There are ways to address it with REST. You can design a lot of bespoke endpoints, each one returning exactly the data you need. This solution is not scalable. It's hard to keep the API consistent. It's hard to evolve it. It's hard to document and use it. It's hard to maintain it when there is a lot of overlap between those bespoke endpoints.

    Consider these additional endpoints:

    • /players/names
    • /players/names_and_championships
    • /team/starters

    Another approach is to keep a small number of generic endpoints, but provide a lot of query parameters. This solution avoids the many endpoints problem, but it goes against the grain of the REST model, and also it's difficult to evolve and maintain consistently.

    You could say that GraphQL has taken this approach to the limit. It doesn't think in terms of well-defined resources, but instead in terms of sub-graphs of the entire domain.

    The GraphQL Type System

    GraphQL models the domain using a type system that consists of types and attributes. Each attribute has a type. The attribute type can be one of the basic types that GraphQL provides like ID, String, and Boolean, or a user-defined type. The nodes of the graph are the user-defined types, and the edges are the attributes that have user-defined types.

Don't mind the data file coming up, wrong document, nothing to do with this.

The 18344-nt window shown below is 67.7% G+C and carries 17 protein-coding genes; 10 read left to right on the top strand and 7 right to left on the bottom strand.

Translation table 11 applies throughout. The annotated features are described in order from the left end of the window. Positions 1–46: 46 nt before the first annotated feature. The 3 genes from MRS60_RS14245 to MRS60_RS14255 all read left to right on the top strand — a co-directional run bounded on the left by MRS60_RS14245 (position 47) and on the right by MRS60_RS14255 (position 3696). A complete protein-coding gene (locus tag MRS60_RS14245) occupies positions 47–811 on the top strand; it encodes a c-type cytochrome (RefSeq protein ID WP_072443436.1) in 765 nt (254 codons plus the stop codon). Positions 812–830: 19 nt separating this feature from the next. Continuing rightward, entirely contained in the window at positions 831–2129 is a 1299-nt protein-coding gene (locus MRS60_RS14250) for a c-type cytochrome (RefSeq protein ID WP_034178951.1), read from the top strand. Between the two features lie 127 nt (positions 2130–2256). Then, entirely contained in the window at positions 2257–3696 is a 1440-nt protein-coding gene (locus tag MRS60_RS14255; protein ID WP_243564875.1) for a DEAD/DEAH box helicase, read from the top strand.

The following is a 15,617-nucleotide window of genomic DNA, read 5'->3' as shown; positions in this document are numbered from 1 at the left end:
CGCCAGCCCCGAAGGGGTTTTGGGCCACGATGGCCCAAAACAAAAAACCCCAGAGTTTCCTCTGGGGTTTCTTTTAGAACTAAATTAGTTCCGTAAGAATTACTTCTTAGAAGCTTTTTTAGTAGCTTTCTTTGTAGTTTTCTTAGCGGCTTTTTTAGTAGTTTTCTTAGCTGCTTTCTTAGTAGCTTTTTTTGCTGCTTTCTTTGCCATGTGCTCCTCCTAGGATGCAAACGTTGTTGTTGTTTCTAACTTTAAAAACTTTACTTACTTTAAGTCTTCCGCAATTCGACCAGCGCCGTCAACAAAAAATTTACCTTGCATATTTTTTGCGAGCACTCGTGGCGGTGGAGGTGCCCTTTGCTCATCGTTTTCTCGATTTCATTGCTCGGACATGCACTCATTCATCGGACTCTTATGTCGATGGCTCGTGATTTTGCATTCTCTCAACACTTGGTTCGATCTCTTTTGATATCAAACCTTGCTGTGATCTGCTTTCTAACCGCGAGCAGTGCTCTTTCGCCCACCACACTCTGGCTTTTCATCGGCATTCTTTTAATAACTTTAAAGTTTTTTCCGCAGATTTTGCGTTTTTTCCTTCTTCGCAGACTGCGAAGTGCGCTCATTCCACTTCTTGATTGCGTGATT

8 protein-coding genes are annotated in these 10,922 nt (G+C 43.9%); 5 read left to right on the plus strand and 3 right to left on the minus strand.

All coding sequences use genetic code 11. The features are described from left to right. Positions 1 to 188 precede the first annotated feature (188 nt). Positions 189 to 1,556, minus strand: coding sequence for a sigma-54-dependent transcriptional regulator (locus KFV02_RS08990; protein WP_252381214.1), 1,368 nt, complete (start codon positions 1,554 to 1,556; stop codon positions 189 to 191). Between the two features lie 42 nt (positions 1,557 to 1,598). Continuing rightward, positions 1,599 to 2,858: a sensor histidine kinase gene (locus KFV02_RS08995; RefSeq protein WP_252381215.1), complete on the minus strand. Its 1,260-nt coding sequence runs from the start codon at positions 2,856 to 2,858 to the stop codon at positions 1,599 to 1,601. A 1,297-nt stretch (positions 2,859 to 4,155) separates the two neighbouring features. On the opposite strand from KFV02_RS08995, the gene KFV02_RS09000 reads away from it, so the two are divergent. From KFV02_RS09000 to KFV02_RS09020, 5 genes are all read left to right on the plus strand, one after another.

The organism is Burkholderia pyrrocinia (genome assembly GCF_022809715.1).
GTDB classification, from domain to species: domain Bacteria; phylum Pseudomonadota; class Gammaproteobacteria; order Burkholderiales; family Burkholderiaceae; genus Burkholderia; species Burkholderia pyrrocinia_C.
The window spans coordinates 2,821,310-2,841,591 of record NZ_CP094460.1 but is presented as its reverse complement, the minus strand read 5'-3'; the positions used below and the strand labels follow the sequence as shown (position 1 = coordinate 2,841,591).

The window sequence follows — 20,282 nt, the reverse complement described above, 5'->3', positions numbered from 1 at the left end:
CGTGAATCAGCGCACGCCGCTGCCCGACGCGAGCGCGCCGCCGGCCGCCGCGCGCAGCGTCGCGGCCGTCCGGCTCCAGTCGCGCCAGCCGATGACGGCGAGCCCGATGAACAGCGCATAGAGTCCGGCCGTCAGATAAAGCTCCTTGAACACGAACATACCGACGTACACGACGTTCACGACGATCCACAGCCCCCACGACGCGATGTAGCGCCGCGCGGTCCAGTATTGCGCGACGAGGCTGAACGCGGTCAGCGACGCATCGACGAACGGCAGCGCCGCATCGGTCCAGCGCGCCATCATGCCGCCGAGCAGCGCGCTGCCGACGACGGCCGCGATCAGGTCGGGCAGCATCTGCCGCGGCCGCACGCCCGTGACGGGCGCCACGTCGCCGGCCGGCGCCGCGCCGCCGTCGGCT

For example, if a "Player" type has a "team" attribute with the "Team" type then it means there is an edge between each player node to a team node. All the types are defined in a schema that describes the GraphQL domain object model. 

    Here is a very simplified schema for the NBA domain. The player has a name, a team he is most associated with (yes, I know players sometimes move from one team to another), and the number of championships the player won. 

    The team has a name, an array of players, and the number of championships the team won.

    type Player { id: ID name: String! team: Team! championshipCount: Integer! } type Team { id: ID name: String! players: [Player!]! championshipCount: Integer! }

    There are also predefined entry points. Those are Query, Mutation, and Subscription. The front end communicates with the back end through the entry points and customizes them for its needs.

    Here is a query that simply returns all players:

    type Query { allPlayers: [Player!]! }

    The exclamation point means that the value can't be null. In the case of the allPlayers query, it can return an empty list, but not null. Also, it means that there can be no null player in the list (because it contains Player!).

    Setting Up a GraphQL Server

    Here is a full-fledged GraphQL server based on node-express. It has an in-memory hard-coded data store. Normally, the data will be in a database or fetched from another service. The data is defined here (apologies in advance if your favorite team or player didn't make it):